Governor-elect Gavin Newsom and Governor Jerry Brown have a somber reason to reflect on the past even as a new political era dawns in California.
Newsom lost his father, and Brown lost a longtime friend, when former State Court of Appeal Justice William Newsom died last week at 84. The elder Newsom distinguished himself as an environmental activist, lawyer and judge. A fierce defender of California’s iconic mountain lions, he created the Sacramento-based Mountain Lion Foundation to save them.
At first glance, he might seem like a minor player in California’s political history. But as the old Irish proverb goes: “Time is a great storyteller.”
In his roles as politico, judge and father, William Newsom served as something of a bridge between three California governors. Two of these governors – a father and a son named Brown – had dramatic and long-lasting impacts on the future of the state. The third, Newsom’s own son, will take the oath of office next month.
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William Newsom did not live to see his son become the 40th governor of California, but he did see him win election. Gavin Newsom will assume the office once held by Edmund G. “Pat” Brown, who started his political career with assistance from William Newsom’s father, also named William.
Pat Brown led California during a period of booming optimism. Under his watch, California’s population expanded while the state invested in critical infrastructure such as the University of California and the California Aqueduct. He also kick-started the political career of a young San Franciscan named Dianne Emiel Goldman, appointing her to the Women’s Parole Board in 1960. We know her today as Senator Dianne Feinstein.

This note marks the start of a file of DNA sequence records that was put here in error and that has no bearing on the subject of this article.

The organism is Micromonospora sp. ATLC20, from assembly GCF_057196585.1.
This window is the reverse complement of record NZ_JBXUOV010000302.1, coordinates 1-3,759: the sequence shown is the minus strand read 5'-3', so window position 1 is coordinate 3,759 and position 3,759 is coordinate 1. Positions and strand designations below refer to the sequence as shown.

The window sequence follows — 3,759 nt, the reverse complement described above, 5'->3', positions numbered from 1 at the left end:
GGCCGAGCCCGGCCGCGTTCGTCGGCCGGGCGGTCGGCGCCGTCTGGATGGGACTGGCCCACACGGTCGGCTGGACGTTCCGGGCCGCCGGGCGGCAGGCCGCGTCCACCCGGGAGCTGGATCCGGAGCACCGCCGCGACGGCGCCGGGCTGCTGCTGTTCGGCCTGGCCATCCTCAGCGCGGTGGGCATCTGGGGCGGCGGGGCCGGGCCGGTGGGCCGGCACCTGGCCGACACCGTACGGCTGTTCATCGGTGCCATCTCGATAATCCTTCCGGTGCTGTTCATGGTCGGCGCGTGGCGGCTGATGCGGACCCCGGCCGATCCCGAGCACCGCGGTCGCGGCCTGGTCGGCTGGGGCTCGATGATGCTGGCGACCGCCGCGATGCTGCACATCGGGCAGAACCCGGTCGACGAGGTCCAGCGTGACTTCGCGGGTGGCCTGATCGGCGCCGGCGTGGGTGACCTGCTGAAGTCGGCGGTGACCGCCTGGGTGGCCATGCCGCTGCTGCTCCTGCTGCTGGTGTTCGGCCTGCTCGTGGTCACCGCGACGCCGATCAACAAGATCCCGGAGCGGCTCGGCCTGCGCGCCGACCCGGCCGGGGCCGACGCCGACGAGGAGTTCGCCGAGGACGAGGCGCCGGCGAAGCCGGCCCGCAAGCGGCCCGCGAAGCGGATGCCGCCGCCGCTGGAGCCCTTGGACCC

Eight years after Pat Brown left office – ousted by Republican upstart Ronald Reagan – Brown Jr. reclaimed the mantle. Jerry Brown, intrigued by his fellow St. Ignatius High School alum’s interest in environmental law, appointed William Newsom to the Placer County Superior Court in 1975.
Newsom’s quotes in his San Francisco Chronicle obituary demonstrate a refreshing candor wrapped in sharp Irish wit.
Asked why he decided to practice law, he told an interviewer he was “getting too old” and needed to “make a few dollars.” Quizzed about young Jerry Brown’s decision to become a priest, he said: “I became convinced that I didn’t want to be a Jesuit partly as a result of knowing Jerry.”
Anyone familiar with Governor-elect Newsom’s biography knows he was raised by a single mother, Tessa Newsom, whom he often honors in speeches and interviews. Yet it seems clear he inherited the political bug from his father, who called politics “the Irish malady.”
William Newsom ran for office in 1968, losing his race for a seat in the California state senate where his son would serve as president four decades later.
As a judge, he ruffled feathers in 1978 by calling for the decriminalization of narcotics. His son has also challenged societal conventions before most politicians believe the time is right. Marriage equality is a reality today largely because Mayor Gavin Newsom fought an unjust law.
Importantly, the elder Newsom provided his son with a connection to the Getty family of San Francisco. They gave young Newsom a start in business and, later, supported his campaigns. Many of his political opponents have tried, and failed, to use this relationship to stop his political rise. After all, making connections to advance your children is a well-worn trope in the American story.
As Nathaniel Hawthorne observed, “families are always rising and falling in America.”
William Newsom exits the stage as his son rises to lead the 5th largest economy in the world and the Browns ascend into history. Governor Newsom will lead California as we face an uncertain future brimming with both opportunity and danger.
And so while a long life now ends, the story just begins.